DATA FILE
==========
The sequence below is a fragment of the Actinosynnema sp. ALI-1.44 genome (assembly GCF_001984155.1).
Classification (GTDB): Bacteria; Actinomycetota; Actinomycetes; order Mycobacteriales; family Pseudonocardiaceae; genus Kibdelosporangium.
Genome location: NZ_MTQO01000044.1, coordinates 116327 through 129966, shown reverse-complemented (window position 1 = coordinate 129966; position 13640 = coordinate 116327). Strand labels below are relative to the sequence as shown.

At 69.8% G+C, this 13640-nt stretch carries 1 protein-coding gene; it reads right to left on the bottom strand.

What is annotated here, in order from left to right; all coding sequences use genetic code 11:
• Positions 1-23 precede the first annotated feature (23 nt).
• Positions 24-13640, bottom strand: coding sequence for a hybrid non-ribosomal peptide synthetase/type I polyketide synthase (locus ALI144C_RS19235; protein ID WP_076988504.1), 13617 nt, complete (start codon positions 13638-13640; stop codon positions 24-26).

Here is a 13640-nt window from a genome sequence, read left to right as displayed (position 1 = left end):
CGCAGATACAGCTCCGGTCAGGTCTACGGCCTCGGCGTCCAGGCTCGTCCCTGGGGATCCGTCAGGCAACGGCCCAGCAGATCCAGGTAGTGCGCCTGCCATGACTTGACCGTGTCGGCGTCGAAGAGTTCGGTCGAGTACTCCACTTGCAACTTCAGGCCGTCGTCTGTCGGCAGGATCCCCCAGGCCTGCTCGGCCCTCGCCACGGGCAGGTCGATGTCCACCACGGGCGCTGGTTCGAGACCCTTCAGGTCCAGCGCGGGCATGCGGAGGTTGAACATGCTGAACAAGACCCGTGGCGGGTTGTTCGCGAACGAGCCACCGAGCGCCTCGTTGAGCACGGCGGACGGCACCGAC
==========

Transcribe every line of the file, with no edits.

The sequence below is a fragment of the Actinosynnema sp. ALI-1.44 genome (assembly GCF_001984155.1).
Classification (GTDB): Bacteria; Actinomycetota; Actinomycetes; order Mycobacteriales; family Pseudonocardiaceae; genus Kibdelosporangium.
Genome location: NZ_MTQO01000044.1, coordinates 116327 through 129966, shown reverse-complemented (window position 1 = coordinate 129966; position 13640 = coordinate 116327). Strand labels below are relative to the sequence as shown.

At 69.8% G+C, this 13640-nt stretch carries 1 protein-coding gene; it reads right to left on the bottom strand.

What is annotated here, in order from left to right; all coding sequences use genetic code 11:
• Positions 1-23 precede the first annotated feature (23 nt).
• Positions 24-13640, bottom strand: coding sequence for a hybrid non-ribosomal peptide synthetase/type I polyketide synthase (locus ALI144C_RS19235; protein ID WP_076988504.1), 13617 nt, complete (start codon positions 13638-13640; stop codon positions 24-26).

Here is a 13640-nt window from a genome sequence, read left to right as displayed (position 1 = left end):
CGCAGATACAGCTCCGGTCAGGTCTACGGCCTCGGCGTCCAGGCTCGTCCCTGGGGATCCGTCAGGCAACGGCCCAGCAGATCCAGGTAGTGCGCCTGCCATGACTTGACCGTGTCGGCGTCGAAGAGTTCGGTCGAGTACTCCACTTGCAACTTCAGGCCGTCGTCTGTCGGCAGGATCCCCCAGGCCTGCTCGGCCCTCGCCACGGGCAGGTCGATGTCCACCACGGGCGCTGGTTCGAGACCCTTCAGGTCCAGCGCGGGCATGCGGAGGTTGAACATGCTGAACAAGACCCGTGGCGGGTTGTTCGCGAACGAGCCACCGAGCGCCTCGTTGAGCACGGCGGACGGCACCGAC